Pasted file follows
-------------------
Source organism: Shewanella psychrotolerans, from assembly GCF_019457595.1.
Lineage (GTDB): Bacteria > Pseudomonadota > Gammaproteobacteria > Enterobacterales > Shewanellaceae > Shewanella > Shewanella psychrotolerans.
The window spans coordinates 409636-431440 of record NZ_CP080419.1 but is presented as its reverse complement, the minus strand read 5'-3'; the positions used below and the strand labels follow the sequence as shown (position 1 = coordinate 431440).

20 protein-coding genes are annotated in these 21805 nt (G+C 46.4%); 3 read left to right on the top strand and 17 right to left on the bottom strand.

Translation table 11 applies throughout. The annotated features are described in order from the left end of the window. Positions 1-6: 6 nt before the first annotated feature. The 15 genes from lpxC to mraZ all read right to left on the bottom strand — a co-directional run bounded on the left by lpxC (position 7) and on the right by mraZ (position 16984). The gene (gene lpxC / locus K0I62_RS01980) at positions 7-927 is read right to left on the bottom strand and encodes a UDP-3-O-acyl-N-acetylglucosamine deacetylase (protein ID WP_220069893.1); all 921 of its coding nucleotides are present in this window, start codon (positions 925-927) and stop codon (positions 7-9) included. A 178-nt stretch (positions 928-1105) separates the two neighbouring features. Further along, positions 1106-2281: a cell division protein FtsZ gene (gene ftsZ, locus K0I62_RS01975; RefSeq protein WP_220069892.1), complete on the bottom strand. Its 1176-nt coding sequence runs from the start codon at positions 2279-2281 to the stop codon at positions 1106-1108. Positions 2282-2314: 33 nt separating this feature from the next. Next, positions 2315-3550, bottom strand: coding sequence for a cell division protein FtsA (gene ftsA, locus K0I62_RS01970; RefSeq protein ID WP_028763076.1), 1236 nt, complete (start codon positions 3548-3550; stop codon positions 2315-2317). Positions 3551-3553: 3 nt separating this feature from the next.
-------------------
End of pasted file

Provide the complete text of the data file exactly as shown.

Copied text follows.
Source organism: Shewanella psychrotolerans, from assembly GCF_019457595.1.
Lineage (GTDB): Bacteria > Pseudomonadota > Gammaproteobacteria > Enterobacterales > Shewanellaceae > Shewanella > Shewanella psychrotolerans.
The window spans coordinates 409636-431440 of record NZ_CP080419.1 but is presented as its reverse complement, the minus strand read 5'-3'; the positions used below and the strand labels follow the sequence as shown (position 1 = coordinate 431440).

20 protein-coding genes are annotated in these 21805 nt (G+C 46.4%); 3 read left to right on the top strand and 17 right to left on the bottom strand.

Translation table 11 applies throughout. The annotated features are described in order from the left end of the window. Positions 1-6: 6 nt before the first annotated feature. The 15 genes from lpxC to mraZ all read right to left on the bottom strand — a co-directional run bounded on the left by lpxC (position 7) and on the right by mraZ (position 16984). The gene (gene lpxC / locus K0I62_RS01980) at positions 7-927 is read right to left on the bottom strand and encodes a UDP-3-O-acyl-N-acetylglucosamine deacetylase (protein ID WP_220069893.1); all 921 of its coding nucleotides are present in this window, start codon (positions 925-927) and stop codon (positions 7-9) included. A 178-nt stretch (positions 928-1105) separates the two neighbouring features. Further along, positions 1106-2281: a cell division protein FtsZ gene (gene ftsZ, locus K0I62_RS01975; RefSeq protein WP_220069892.1), complete on the bottom strand. Its 1176-nt coding sequence runs from the start codon at positions 2279-2281 to the stop codon at positions 1106-1108. Positions 2282-2314: 33 nt separating this feature from the next. Next, positions 2315-3550, bottom strand: coding sequence for a cell division protein FtsA (gene ftsA, locus K0I62_RS01970; RefSeq protein ID WP_028763076.1), 1236 nt, complete (start codon positions 3548-3550; stop codon positions 2315-2317). Positions 3551-3553: 3 nt separating this feature from the next.